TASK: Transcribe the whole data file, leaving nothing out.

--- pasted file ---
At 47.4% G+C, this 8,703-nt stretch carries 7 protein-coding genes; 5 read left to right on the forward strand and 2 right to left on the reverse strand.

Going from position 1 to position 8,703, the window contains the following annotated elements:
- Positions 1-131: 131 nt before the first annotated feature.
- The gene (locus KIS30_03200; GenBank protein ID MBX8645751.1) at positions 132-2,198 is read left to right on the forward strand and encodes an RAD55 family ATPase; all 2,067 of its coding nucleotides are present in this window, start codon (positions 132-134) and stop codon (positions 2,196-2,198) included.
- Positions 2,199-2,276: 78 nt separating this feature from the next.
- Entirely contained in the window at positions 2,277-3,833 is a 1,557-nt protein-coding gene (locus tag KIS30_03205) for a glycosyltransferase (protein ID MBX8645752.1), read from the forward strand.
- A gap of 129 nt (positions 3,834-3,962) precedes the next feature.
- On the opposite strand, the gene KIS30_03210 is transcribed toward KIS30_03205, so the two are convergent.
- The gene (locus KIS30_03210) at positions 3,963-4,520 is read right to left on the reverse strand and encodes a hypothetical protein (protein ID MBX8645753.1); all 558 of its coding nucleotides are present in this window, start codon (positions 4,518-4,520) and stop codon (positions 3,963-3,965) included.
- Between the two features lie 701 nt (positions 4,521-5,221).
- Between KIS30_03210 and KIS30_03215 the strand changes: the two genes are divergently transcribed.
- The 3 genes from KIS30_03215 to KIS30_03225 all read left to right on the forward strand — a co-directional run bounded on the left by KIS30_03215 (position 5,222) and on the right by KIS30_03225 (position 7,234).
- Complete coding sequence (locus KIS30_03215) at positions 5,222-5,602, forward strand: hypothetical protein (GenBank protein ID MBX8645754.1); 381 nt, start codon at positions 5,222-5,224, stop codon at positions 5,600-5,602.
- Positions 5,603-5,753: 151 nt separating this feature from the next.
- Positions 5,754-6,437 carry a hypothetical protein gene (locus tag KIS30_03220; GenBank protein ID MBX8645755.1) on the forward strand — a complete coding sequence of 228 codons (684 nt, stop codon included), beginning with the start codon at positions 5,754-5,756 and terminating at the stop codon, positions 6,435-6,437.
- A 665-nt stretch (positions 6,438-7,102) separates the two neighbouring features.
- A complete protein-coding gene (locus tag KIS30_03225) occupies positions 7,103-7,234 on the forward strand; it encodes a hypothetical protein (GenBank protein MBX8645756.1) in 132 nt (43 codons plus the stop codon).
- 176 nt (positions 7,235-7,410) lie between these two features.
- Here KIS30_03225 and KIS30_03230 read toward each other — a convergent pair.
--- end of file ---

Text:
At 47.4% G+C, this 8,703-nt stretch carries 7 protein-coding genes; 5 read left to right on the forward strand and 2 right to left on the reverse strand.

Going from position 1 to position 8,703, the window contains the following annotated elements:
- Positions 1-131: 131 nt before the first annotated feature.
- The gene (locus KIS30_03200; GenBank protein ID MBX8645751.1) at positions 132-2,198 is read left to right on the forward strand and encodes an RAD55 family ATPase; all 2,067 of its coding nucleotides are present in this window, start codon (positions 132-134) and stop codon (positions 2,196-2,198) included.
- Positions 2,199-2,276: 78 nt separating this feature from the next.
- Entirely contained in the window at positions 2,277-3,833 is a 1,557-nt protein-coding gene (locus tag KIS30_03205) for a glycosyltransferase (protein ID MBX8645752.1), read from the forward strand.
- A gap of 129 nt (positions 3,834-3,962) precedes the next feature.
- On the opposite strand, the gene KIS30_03210 is transcribed toward KIS30_03205, so the two are convergent.
- The gene (locus KIS30_03210) at positions 3,963-4,520 is read right to left on the reverse strand and encodes a hypothetical protein (protein ID MBX8645753.1); all 558 of its coding nucleotides are present in this window, start codon (positions 4,518-4,520) and stop codon (positions 3,963-3,965) included.
- Between the two features lie 701 nt (positions 4,521-5,221).
- Between KIS30_03210 and KIS30_03215 the strand changes: the two genes are divergently transcribed.
- The 3 genes from KIS30_03215 to KIS30_03225 all read left to right on the forward strand — a co-directional run bounded on the left by KIS30_03215 (position 5,222) and on the right by KIS30_03225 (position 7,234).
- Complete coding sequence (locus KIS30_03215) at positions 5,222-5,602, forward strand: hypothetical protein (GenBank protein ID MBX8645754.1); 381 nt, start codon at positions 5,222-5,224, stop codon at positions 5,600-5,602.
- Positions 5,603-5,753: 151 nt separating this feature from the next.
- Positions 5,754-6,437 carry a hypothetical protein gene (locus tag KIS30_03220; GenBank protein ID MBX8645755.1) on the forward strand — a complete coding sequence of 228 codons (684 nt, stop codon included), beginning with the start codon at positions 5,754-5,756 and terminating at the stop codon, positions 6,435-6,437.
- A 665-nt stretch (positions 6,438-7,102) separates the two neighbouring features.
- A complete protein-coding gene (locus tag KIS30_03225) occupies positions 7,103-7,234 on the forward strand; it encodes a hypothetical protein (GenBank protein MBX8645756.1) in 132 nt (43 codons plus the stop codon).
- 176 nt (positions 7,235-7,410) lie between these two features.
- Here KIS30_03225 and KIS30_03230 read toward each other — a convergent pair.